The last few years have been a time of turmoil within the food industry. There has been considerable consolidation, but the rise of larger food companies has also created some openings that newer niche companies have sought to fill. The upheaval has meant that there is considerable renovation work as well as construction of new plants, and all of that has meant additional work for Gleeson.

“We’re set up well to handle this,” Obbink said, in particular the growth of the niche companies. “We actually tailor better to some of the smaller guys, who don’t have engineering services, than to the large corporate guys.”

One reason for that is that Gleeson Constructors is the only one of the major design-build companies that self-performs its jobs rather than contracting out the main construction work. Obbink said that this approach allows for better flexibility on things such as change orders. “We’re easy to get along with,” he said. The company also has a core of experienced project superintendents, who on average bring some 24 years of experience to the job.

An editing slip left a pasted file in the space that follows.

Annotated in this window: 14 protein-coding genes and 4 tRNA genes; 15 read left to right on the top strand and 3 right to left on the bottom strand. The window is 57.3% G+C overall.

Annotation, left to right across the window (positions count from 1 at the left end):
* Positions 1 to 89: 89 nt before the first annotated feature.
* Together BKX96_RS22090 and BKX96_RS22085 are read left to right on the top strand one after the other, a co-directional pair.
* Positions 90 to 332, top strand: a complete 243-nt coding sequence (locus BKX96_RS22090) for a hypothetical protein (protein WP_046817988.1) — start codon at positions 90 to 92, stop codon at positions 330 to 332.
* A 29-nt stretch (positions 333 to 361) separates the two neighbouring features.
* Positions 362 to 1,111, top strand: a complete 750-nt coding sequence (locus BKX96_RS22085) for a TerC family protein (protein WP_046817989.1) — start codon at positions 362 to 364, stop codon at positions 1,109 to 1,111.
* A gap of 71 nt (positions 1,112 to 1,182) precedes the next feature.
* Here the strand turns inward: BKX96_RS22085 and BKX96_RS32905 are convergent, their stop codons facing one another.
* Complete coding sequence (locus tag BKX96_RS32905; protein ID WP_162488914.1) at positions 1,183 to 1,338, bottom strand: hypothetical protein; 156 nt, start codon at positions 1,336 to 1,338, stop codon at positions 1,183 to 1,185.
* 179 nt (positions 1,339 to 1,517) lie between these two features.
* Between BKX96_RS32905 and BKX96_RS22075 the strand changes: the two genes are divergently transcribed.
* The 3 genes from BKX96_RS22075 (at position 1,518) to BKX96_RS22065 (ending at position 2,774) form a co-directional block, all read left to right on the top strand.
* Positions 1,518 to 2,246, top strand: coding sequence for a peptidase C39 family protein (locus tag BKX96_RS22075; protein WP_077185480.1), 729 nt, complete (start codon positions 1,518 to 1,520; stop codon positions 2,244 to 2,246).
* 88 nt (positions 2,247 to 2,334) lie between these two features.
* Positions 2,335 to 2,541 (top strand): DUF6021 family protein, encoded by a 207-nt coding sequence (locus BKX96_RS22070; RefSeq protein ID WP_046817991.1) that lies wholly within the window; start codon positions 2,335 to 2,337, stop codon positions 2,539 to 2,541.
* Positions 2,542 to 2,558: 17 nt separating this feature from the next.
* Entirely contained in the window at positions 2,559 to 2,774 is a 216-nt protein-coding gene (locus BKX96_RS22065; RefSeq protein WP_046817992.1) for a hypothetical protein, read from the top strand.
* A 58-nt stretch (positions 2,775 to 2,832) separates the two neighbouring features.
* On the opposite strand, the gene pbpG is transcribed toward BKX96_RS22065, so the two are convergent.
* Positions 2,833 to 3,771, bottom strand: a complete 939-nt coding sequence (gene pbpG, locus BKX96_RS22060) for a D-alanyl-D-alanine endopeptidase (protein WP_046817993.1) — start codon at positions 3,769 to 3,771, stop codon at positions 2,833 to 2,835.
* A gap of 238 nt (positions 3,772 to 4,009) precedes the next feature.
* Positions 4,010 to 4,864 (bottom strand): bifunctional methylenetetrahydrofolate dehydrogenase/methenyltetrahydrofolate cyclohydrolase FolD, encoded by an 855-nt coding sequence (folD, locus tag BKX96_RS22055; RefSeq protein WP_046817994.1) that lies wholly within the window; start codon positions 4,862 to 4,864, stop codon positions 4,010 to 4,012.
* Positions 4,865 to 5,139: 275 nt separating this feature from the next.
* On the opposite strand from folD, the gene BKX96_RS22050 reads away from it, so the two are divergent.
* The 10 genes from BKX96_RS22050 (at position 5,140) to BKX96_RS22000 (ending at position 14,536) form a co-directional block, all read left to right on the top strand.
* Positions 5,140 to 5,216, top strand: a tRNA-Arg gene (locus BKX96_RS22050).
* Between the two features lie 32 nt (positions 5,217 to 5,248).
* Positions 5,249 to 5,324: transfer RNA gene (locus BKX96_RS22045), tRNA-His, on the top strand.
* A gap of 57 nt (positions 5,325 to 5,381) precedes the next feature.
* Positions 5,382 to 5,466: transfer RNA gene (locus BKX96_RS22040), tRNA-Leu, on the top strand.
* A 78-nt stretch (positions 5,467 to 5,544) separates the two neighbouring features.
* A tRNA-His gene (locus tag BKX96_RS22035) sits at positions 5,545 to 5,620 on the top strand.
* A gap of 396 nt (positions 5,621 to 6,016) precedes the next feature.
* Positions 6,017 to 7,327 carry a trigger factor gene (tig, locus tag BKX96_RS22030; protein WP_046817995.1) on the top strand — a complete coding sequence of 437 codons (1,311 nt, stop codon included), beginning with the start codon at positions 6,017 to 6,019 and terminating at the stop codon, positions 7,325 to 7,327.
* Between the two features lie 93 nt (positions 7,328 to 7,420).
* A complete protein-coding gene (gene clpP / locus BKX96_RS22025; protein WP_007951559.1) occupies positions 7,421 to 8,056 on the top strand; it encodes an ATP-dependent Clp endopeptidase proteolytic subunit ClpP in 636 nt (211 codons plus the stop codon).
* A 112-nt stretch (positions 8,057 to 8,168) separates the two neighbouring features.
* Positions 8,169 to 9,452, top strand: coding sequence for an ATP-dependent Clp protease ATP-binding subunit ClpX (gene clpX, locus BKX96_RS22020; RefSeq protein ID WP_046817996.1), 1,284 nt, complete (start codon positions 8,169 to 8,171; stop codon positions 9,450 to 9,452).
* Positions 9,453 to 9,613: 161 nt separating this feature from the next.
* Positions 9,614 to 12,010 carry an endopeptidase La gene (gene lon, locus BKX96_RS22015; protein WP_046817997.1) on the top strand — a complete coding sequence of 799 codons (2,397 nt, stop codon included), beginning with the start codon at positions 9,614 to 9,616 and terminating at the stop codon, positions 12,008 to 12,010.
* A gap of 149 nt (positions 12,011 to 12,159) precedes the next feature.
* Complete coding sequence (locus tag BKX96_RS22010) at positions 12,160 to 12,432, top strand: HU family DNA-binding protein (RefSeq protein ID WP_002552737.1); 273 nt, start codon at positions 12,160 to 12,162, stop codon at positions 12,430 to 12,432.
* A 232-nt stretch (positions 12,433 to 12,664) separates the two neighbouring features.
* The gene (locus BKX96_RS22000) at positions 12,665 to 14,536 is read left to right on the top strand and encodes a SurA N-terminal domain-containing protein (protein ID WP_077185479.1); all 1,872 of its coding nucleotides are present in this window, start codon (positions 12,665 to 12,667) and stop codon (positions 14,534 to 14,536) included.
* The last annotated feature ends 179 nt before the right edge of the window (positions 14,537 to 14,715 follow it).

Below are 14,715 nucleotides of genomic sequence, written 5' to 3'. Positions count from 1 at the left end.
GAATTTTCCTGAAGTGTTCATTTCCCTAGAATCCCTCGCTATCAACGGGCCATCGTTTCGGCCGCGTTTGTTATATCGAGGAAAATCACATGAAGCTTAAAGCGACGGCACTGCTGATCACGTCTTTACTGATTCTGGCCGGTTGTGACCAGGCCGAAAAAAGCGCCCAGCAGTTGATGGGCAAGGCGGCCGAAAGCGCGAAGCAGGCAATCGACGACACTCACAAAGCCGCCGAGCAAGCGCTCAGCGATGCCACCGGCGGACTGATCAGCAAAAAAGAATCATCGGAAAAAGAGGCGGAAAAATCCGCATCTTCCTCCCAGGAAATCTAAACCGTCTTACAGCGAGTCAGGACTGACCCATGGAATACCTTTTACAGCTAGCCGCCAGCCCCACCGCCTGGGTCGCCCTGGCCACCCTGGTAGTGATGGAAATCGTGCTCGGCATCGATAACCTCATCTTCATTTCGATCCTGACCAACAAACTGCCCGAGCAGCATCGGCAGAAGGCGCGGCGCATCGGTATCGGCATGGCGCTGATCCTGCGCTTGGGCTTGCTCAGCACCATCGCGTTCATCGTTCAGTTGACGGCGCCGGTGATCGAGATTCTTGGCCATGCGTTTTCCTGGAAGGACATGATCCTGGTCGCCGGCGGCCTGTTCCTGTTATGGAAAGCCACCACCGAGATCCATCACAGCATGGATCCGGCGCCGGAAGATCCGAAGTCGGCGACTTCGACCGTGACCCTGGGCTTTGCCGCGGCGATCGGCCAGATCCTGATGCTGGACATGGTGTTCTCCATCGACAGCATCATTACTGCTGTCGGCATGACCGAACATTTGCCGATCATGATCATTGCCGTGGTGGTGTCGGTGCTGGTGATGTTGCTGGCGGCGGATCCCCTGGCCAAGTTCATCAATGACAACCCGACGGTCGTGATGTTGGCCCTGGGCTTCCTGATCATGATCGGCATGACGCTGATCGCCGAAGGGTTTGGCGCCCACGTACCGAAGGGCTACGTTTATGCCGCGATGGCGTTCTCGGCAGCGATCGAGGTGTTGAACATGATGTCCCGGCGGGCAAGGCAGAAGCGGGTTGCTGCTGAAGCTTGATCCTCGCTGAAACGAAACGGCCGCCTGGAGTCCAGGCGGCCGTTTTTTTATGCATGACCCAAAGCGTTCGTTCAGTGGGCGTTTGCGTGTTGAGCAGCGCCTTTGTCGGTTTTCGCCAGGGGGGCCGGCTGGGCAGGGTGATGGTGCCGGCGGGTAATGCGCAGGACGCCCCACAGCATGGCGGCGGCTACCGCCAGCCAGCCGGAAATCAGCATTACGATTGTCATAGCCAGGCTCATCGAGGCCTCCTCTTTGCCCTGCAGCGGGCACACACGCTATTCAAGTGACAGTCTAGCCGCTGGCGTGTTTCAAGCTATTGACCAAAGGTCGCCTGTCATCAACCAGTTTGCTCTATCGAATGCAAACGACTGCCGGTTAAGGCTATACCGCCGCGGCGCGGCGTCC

That’s backed up with state-of-the-art technology. That includes computer-aided design through “AutoCAD;” computerized project scheduling through “Sure Trak;” computerized estimating using Timberline Software, and project cost control systems by Timberline that ties accounting directly with Gleeson’s estimating system.